Rule of law concerns PM must act upon

Abela and his ministers should not hope our corruption problem might just go away... It will cost them dearly if they make inaction on rule of law and criminality their hallmark

At the time of writing this leader, we do not know who will emerge as new PN leader.  

But we do know, from the drab campaign that preceded today’s choice for the embattled Opposition, that Malta’s next general election will be fought between a strong Labour Party, headed by a Prime Minister who took over from a beleaguered Labour administration with deeply troubled baggage; and an outsider lawyer who will still need to close an enormous trust gap kept wide open since 2013, if he is to stand a chance of taking the PN into power.  

We also have key indications of what the PN can expect as of today. Both candidates come with baggage of their own: Delia’s financial problems are, of course, already widely known; but even Bernard Grech, who politically started off with a clean slate, has had his squeaky-clean image tarnished by reports of a history of tax evasion. Simply put, Grech’s behaviour – when still below the radar – did not match the high standards expected of an aspiring Prime Minister.  

Indeed, both Delia and Grech will lack the moral authority to clamp down on widespread tax evasion, and to nurture a much-needed sense of fiscal morality in the country. Nor can either realistically challenge the government on political impunity. For while the self-employed may identify with the fiscal troubles of both leaders, they will surely remind both PN candidates of their own tax record when faced with tax investigations.  

Of course, Delia’s and Grech’s sins appear venial compared to the Panama scandal of Konrad Mizzi and Keith Schembri. But by ditching these toxic elements, Labour may ironically turn the tables onto the fiscal morality of the incoming Opposition leader.  

Still, nothing should detract public attention from the problems of Malta’s government and society under the weight of the Caruana Galizia assassination and public inquiries.  

But not only will the PN have to contend with trying to win trust from Labour by hitting out at its governance record; it has to yet to settle its problematic identity crisis, with both candidates hailing from a socially conservative wing of the party.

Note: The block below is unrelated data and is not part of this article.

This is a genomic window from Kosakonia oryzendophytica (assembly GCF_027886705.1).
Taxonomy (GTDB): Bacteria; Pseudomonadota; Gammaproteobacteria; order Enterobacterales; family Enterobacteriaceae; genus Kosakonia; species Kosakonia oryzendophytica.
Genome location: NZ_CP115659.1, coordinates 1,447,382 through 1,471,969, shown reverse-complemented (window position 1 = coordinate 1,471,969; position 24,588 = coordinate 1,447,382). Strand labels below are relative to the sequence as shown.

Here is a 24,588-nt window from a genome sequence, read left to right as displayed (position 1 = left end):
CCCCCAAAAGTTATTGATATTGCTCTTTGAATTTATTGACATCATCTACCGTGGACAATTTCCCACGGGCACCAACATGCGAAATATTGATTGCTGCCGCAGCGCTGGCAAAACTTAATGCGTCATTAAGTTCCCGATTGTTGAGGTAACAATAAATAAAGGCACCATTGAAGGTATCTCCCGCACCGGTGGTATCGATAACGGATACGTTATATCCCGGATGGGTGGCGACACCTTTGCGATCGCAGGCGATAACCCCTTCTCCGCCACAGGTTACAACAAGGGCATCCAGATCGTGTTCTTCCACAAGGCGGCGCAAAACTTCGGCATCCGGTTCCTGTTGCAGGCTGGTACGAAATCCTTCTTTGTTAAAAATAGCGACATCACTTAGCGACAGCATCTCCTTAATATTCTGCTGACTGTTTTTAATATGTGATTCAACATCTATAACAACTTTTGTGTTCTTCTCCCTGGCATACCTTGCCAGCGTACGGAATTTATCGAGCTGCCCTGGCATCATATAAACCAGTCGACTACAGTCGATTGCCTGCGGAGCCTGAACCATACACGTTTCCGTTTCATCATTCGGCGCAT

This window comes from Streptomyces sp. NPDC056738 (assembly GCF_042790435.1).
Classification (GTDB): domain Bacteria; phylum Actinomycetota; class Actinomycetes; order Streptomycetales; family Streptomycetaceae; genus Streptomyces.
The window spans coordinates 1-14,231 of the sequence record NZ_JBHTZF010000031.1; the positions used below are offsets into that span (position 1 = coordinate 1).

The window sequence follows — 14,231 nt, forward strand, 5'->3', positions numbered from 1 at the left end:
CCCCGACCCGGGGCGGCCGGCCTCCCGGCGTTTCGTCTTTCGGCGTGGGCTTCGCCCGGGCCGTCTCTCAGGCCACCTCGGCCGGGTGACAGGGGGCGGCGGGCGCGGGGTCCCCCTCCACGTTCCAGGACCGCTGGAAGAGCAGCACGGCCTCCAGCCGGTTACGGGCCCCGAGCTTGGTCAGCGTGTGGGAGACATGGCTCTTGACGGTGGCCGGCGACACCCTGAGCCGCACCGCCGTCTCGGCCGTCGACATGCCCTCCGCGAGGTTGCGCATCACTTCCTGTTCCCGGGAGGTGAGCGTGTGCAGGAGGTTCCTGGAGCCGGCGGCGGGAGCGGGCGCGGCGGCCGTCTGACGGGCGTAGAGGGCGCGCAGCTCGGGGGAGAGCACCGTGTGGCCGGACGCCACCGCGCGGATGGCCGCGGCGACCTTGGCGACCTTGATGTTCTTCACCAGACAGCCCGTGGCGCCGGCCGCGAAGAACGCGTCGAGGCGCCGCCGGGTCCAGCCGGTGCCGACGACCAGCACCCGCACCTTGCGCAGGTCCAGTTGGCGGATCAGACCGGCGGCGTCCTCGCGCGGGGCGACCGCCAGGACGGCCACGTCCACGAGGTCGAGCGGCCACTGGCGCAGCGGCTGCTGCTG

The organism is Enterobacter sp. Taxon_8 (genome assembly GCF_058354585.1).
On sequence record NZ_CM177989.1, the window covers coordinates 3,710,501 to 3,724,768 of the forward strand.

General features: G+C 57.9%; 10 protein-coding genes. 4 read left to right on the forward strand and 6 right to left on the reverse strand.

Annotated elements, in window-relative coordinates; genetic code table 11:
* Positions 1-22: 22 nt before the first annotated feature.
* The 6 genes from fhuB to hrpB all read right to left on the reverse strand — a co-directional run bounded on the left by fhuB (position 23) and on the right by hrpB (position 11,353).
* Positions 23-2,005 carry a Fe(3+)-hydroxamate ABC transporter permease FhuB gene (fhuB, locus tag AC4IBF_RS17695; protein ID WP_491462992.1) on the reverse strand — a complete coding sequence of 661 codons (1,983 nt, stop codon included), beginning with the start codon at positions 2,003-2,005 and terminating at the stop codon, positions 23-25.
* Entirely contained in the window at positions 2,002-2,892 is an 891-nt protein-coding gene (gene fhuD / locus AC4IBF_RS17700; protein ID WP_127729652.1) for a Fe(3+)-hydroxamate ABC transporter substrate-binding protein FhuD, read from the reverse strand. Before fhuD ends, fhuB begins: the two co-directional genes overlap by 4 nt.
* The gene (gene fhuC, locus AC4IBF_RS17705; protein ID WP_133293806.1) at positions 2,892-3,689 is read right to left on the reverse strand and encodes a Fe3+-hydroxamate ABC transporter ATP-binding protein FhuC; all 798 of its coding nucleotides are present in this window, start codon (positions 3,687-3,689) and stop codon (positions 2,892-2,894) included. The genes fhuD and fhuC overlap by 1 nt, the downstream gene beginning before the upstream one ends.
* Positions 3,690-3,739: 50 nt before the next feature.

Grech had campaigned against the introduction of divorce in 2011; he started his campaign by opening up to a debate on abortion, and promising to respect a referendum on such issues. But his attempt to reach out to liberals faced a backlash from conservatives, and Grech quickly committed himself to resign if abortion is ever approved by referendum.  

Such U-turns illustrate that the PN still lacks a clearly-defined political identity; and this leaves the party vulnerable to manipulation, by a Labour government that has often – very successfully – exploited this internal divide by pushing through its liberal agenda.  

The choice of a new leader was an opportunity to address this identity crisis, once and for all. As things stand, any outcome will not provide a solution to the deep crisis the Opposition is currently in. Not just yet.  

No room for complacency  

This week saw the release of the EU’s first-ever rule of law report. Malta has registered a degree of success: under Prime Minister Robert Abela, we have seen an all-important response to the Venice Commission recommendations on judicial appointments and separation of powers.  

And although the report concludes that there is room for further improvement, Abela has set the bar high with the removal of Konrad Mizzi, the non-reappointment of Chris Cardona, as well as the punishing but necessary resignation of Justyne Caruana.  

However, he cannot afford to rest on his laurels.  

The report found that “deep corruption patterns have been unveiled”, which have raised a strong public demand for a significantly strengthened capacity to tackle corruption and wider rule of law reforms.  

“A track record of securing convictions in high-level corruption cases is lacking. A broad reform project has been launched to address gaps and strengthen the institutional anti-corruption framework, including law enforcement and prosecution.”  

This newspaper shares this concern: deep-seated corruption patterns are not only existent, but there are deep patterns of organised criminality in Malta which remain unchecked. Once again, as often referenced in this newspaper, this organised criminality has a thread that runs right through the Caruana Galizia assassination and the gangland murders that preceded it. No overindulged view of Malta’s ‘serenity’ can change the fact of our island’s dark underbelly.  

Abela and his ministers should not hope that this will go away. It will cost them dearly if they make inaction on rule of law and criminality their hallmark.

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